Pretty in Pink: Rediscovering RhubarbRhubarb is more than a pie. It is showing up in soups, stews and other savory dishes where its natural sourness makes a nice counterbalance to the richness or sweetness of other ingredients. Bonny Wolf shares two recipes for new ways to use grandma's old standby.
Not your grandmother's rhubarb: The celery-like vegetable is good for more than just pies. Recipes below for roast pork with rhubarb chutney and scalloped rhubarb.
David S. Deutsch
David S. Deutsch
Make sure only to eat the rhubarb stalks: The leaves are toxic.
David S. Deutsch
David S. Deutsch
Anyone with a Midwestern grandmother knows rhubarb. She grew it. She put it in pies, probably with strawberries … and custard.
But rhubarb is more than a pie. The celery-like vegetable is showing up in soups, stews and other savory dishes where its natural sourness makes a nice counterbalance to the richness or sweetness of other ingredients.
Restaurants serve foie gras with rhubarb puree. Game, quail and duck often are paired with rhubarb, as these stronger-tasting meats can stand up to the tartness.
About the Author
Bonny Wolf is a regular contributor to Kitchen Window and to NPR's Weekend Edition Sunday. She is working on a book of food essays for St. Martin's Press.
In his book An American Place, chef Larry Forgione, one of the leaders of new American cooking, includes a recipe for grilled spring lamb with rhubarb and dandelion that he calls "a spring celebration." The rhubarb is blanched in a sugar water to slightly sweeten it to blend with bitter greens. Chef and cooking teacher Madeleine Kamman says rhubarb makes an excellent fish sauce because of its acidity.
Rhubarb has been around for about 4,000 years, but only as a food for the last few hundred. The English first saw rhubarb's food potential, and rhubarb pie is to England what apple pie is to America.
Unlike apples, however, rhubarb was left behind by food fashion. But it's making a comeback. In England, rhubarb is enjoying a major revival as celebrity chefs tout it as a super-food — high in nutrition and low in calories. Rhubarb is low in the dreaded carbohydrate, high in vitamin C, fiber and potassium. It is said to speed up metabolism and aid weight loss.
This is not the first time in history rhubarb has been seen as a miracle plant. Native to Northern Asia, rhubarb was used for centuries for medicinal purposes: as a gentle purgative, to reduce fevers and to alleviate the plague. It can also be used to clean pots, dye hair and as an insecticide.
Rhubarb wasn't really known in the United States before the early 1800s, but caught on quickly. Pioneer women smuggled rhubarb cuttings across the plains, even though they were not supposed to take anything worth less than a dollar a pound because of the crowded covered-wagon conditions. But this worthless eastern plant became priceless in the monotonous wilderness diet.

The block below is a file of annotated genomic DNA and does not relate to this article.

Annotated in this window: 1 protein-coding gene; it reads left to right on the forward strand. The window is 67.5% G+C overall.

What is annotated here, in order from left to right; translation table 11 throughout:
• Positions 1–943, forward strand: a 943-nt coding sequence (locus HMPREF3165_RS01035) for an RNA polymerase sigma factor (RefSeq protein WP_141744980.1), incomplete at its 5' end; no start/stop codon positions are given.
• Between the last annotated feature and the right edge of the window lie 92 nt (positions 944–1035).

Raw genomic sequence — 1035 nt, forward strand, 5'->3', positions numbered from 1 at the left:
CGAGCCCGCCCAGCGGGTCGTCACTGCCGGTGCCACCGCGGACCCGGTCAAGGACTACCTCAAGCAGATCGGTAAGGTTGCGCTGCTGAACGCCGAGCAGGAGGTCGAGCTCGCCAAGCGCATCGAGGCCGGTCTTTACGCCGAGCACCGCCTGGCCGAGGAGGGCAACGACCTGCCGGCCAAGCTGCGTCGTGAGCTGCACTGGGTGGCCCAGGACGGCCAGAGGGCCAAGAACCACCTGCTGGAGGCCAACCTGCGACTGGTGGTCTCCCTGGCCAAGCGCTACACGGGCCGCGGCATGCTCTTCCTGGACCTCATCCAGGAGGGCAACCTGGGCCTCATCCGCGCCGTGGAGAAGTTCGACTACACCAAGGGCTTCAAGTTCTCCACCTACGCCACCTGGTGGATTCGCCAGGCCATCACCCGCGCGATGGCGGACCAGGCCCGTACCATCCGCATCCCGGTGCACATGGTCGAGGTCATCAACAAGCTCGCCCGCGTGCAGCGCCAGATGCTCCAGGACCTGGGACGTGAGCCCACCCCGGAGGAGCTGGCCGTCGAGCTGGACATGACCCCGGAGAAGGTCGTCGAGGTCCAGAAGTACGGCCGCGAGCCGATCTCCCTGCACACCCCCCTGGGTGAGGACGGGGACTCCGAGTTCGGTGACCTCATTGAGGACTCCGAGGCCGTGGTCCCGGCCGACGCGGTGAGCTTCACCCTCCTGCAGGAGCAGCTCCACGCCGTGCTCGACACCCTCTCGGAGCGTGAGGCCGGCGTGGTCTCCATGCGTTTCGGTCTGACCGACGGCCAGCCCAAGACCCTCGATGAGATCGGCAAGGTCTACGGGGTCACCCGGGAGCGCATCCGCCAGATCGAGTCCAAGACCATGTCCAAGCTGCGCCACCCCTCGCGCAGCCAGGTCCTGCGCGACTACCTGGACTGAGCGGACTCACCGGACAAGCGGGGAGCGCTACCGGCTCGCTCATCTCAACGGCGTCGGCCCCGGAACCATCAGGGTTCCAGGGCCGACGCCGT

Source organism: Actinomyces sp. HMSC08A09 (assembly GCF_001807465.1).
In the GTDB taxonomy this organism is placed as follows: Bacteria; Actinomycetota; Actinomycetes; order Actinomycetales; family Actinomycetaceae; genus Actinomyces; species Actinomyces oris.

Because of its use in pies and jams, rhubarb, which is also called pieplant, is thought of as a fruit. Botanically, however, it is a vegetable: a member of the buckwheat family and a close relative of garden sorrel.
Only the stalks of rhubarb, which look like big red celery, are eaten. The leaves are toxic. So unless you're trying to square accounts, toss them in the garbage.
In a time when people chatted over the fence rather than the Internet, backyards had rhubarb patches. The big, old-fashioned plant with its huge ruffled green leaves is easy to grow and it's extremely hardy. The same roots produce rhubarb for up to 15 years.
Fewer contemporary yards have rhubarb patches, but there is a big commercial industry — mostly in the Pacific Northwest and Michigan — to supply the demand. This astringent perennial does especially well in northern climates, and is available from early winter through early summer with a peak from April to June.
And as they say on radio's A Prairie Home Companion: "Rhubarb pie is the secret of the good life. A taste of springtime."
Put all ingredients in medium, heavy saucepan. Bring to a bowl then lower heat and simmer until rhubarb is tender, 20-30 minutes. Serve warm or at room temperature. (Chutney can be made up to three days ahead.)
2 pounds pork tenderloin
1 tablespoon fresh ginger, peeled and grated
1 teaspoon five-spice powder
1 large clove garlic, minced
1 teaspoon salt
1/4 teaspoon freshly ground pepper
1/2 cup red wine
1/8 cup cider vinegar
Place pork in a shallow pan. Mix together all other ingredients in a small bowl and pour over pork. Marinate at room temperature, basting frequently, for an hour. Cook under preheated broiler, 7-8 minutes per side. Remove from oven and let sit for 10 minutes before slicing.
Put a little chutney on pork slices and pass the rest separately.
This recipe is adapted from Cold-Weather Cooking by Sarah Leah Chase (Workman Publishing Co. 1990). She suggests serving it with roast spring chicken.
5 cups fresh rhubarb, cut into 3/4-inch chunks
1/2 cup sugar
8 tablespoons (1 stick) unsalted butter
1 medium onion, chopped
3 cups cornbread crumbs
1/2 cup walnut pieces, chopped
1/4 cup cassis liqueur
Preheat the oven to 325 degrees. Butter a 10- or 12-inch gratin dish or shallow casserole.
In a large mixing bowl, toss together the rhubarb and the sugar.
Melt 2 tablespoons of the butter in a medium skillet over medium-high heat. Add the onion and saute until quite soft, 10-15 minutes. Remove the onion from the skillet and combine with the rhubarb. Melt the remaining 6 tablespoons butter in the skillet and add it to the rhubarb mixture along with the cornbread crumbs and walnuts. Stir to combine well.
Spread the mixture in the prepared dish. Drizzle the cassis evenly over the top. Bake until the rhubarb juices are bubbling and the crumbs are lightly browned, 40-45 minutes. Serve immediately.